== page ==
As Fred and I began prep for the call of the Musselman/Hedgesville game Friday night I stole a glance of the Musselman fans as the Hedgesville team jogged out for warm-ups. There were looks of disbelief. How can the fourth largest school in the state have only 24 players? I counted a total of 8 linemen doing their pregame drills. A team cannot compete in the AAA classification with those numbers and the final score Friday night proved it.
My three daughters have attended three different high schools. I have seen the good and the bad in various sports programs. I don't know enough of what is happening at Hedgesville to comment specifically but based on experience, you must have the following to be successful:
1. Stability in coaching. Hire a good coach and stick with that person for a number of years. Most are not miracle workers able to immediately correct the sins of the past.
2. Emphasize with the coach that they are part of a school community. They must immerse themselves in the everyday activities of the school and must coach and educate their players that they are athletes second and students first. If you lose the respect and admiiration of the student body and teachers, soon nobody wants to associate with you.
3 The coach must insist that their program, no matter how prominent or successful, gets treated like every other coach and program. Just because the guy down the hall wins state championships does not mean that he can do no wrong while other coaches toil in relative anonymity. This creates resentment, jealousy and an expectation that only one, or a few, sports matter. Successful schools honor all athletic pursuits and make sure all sports programs have what they need to create enthusiasm and support from within.
4. Athletic directors must follow rule number 3. If the teachers and students see an AD preoccupied with one sport, soon they will be too, to the detriment of the other sports and athletes. The way to bring down a school sports program is to have individual programs competing as much with each other within a school as they do with the rival across town.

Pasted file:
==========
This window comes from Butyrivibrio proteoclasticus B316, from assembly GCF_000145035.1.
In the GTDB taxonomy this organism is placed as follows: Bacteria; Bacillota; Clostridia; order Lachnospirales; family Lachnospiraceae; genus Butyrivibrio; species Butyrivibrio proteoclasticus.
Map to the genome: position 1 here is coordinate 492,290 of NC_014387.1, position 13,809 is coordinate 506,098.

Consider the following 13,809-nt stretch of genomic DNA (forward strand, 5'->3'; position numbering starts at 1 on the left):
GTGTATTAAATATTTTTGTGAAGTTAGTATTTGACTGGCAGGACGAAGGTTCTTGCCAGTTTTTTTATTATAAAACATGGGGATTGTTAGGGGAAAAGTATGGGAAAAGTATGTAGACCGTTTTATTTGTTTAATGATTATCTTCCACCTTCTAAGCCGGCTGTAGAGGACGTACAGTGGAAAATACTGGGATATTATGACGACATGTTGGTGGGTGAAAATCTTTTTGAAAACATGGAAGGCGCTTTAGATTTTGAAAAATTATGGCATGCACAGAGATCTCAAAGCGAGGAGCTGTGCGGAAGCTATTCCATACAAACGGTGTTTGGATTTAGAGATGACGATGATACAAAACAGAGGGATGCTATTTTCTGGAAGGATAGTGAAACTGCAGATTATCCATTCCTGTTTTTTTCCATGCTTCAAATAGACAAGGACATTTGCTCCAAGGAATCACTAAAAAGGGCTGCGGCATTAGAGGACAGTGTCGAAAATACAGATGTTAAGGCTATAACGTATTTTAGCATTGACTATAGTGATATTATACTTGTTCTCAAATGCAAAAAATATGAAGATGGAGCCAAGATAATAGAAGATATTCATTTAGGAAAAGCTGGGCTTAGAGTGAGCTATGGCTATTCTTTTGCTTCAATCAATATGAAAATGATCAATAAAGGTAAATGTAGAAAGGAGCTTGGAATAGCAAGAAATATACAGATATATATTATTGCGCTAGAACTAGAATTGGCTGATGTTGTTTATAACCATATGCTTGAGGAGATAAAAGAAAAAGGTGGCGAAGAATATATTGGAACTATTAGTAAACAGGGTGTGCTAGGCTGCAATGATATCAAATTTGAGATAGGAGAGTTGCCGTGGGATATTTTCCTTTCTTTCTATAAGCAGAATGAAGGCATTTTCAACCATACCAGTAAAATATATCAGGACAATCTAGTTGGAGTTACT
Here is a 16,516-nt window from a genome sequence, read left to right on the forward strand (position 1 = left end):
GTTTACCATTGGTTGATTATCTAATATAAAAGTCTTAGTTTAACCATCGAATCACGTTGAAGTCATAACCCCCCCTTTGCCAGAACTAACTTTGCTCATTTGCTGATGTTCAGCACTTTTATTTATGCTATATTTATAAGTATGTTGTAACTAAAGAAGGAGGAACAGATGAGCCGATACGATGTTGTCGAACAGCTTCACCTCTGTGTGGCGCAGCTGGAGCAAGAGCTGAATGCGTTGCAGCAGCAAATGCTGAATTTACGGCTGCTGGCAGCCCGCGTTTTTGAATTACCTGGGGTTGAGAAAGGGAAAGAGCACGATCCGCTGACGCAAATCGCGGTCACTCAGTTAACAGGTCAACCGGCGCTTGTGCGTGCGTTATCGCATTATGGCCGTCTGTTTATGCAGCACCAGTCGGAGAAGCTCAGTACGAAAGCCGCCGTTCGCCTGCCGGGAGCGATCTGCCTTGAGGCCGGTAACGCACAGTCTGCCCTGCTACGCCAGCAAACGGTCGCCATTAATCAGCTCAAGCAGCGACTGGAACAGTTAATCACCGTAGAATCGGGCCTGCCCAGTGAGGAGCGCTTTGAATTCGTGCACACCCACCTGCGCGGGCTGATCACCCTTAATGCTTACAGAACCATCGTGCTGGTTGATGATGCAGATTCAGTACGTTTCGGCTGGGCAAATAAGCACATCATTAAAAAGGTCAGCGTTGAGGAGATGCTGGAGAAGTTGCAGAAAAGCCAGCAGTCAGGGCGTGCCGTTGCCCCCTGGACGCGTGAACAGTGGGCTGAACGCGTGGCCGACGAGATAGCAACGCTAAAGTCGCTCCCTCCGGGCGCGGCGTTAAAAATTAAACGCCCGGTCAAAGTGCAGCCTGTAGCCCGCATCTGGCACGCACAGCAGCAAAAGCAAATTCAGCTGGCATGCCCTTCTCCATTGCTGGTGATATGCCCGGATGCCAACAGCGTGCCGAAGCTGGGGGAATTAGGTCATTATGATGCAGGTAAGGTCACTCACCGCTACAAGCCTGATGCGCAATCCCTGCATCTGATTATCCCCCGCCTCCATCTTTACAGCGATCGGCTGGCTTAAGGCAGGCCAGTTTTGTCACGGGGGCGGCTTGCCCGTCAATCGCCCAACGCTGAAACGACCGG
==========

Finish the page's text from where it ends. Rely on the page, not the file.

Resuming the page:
5. Principals and AD's must insist on school support. Develop the situations where the basketball team finds the time to attend a footballl game or volleyball match. Seeing your fellow students in the stands means so much to the athletes and is encouraging to those who think about playing a sport. The fact that some coaches in the off-season suggest to their players that they NOT ATTEND another sporting event is ridiculous and lacking any reasonable rationale.
6. Finally, for school administrators, celebrate the success of all of your athletes with equal vigor. Winning a state football or basketball state championship is no more difficult than winning individual tennis honors. Again, this avoids resentment and the feeling that your school teams and athletes are competing within the walls of your own school.
These are just some of the attributes I see in successful sports programs in our schools. I do not mean to suggest these don't exist at Hedgesville. I just hope the much deserved attention the Hedgesville FB program warrants will include consideration of these factors.